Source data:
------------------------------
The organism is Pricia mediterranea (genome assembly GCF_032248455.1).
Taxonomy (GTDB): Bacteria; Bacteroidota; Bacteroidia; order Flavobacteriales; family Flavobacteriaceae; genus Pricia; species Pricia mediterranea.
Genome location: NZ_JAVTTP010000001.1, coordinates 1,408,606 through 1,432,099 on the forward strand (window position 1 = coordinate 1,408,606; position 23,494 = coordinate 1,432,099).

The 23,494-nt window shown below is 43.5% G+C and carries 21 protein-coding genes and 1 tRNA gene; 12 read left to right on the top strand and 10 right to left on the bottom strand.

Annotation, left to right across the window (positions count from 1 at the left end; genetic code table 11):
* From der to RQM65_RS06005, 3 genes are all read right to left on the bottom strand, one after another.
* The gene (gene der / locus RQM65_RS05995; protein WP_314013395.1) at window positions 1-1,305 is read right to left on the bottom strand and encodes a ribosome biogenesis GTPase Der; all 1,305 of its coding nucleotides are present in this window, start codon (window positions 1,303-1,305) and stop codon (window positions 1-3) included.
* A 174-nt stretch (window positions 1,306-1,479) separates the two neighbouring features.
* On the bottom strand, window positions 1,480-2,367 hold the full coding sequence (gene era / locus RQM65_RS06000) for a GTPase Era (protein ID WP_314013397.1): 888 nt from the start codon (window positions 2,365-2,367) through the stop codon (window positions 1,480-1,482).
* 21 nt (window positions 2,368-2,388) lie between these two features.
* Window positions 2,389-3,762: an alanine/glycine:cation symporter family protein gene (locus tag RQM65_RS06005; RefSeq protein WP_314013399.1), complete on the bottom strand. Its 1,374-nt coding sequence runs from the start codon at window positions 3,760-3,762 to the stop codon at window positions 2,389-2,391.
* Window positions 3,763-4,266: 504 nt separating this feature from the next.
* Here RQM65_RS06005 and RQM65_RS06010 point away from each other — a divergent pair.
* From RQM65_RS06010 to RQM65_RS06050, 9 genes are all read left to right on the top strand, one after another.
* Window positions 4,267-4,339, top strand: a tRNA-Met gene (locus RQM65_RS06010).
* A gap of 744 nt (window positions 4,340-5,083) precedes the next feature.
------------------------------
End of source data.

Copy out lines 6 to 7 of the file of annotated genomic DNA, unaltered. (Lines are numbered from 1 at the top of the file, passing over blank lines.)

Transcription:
* From der to RQM65_RS06005, 3 genes are all read right to left on the bottom strand, one after another.
* The gene (gene der / locus RQM65_RS05995; protein WP_314013395.1) at window positions 1-1,305 is read right to left on the bottom strand and encodes a ribosome biogenesis GTPase Der; all 1,305 of its coding nucleotides are present in this window, start codon (window positions 1,303-1,305) and stop codon (window positions 1-3) included.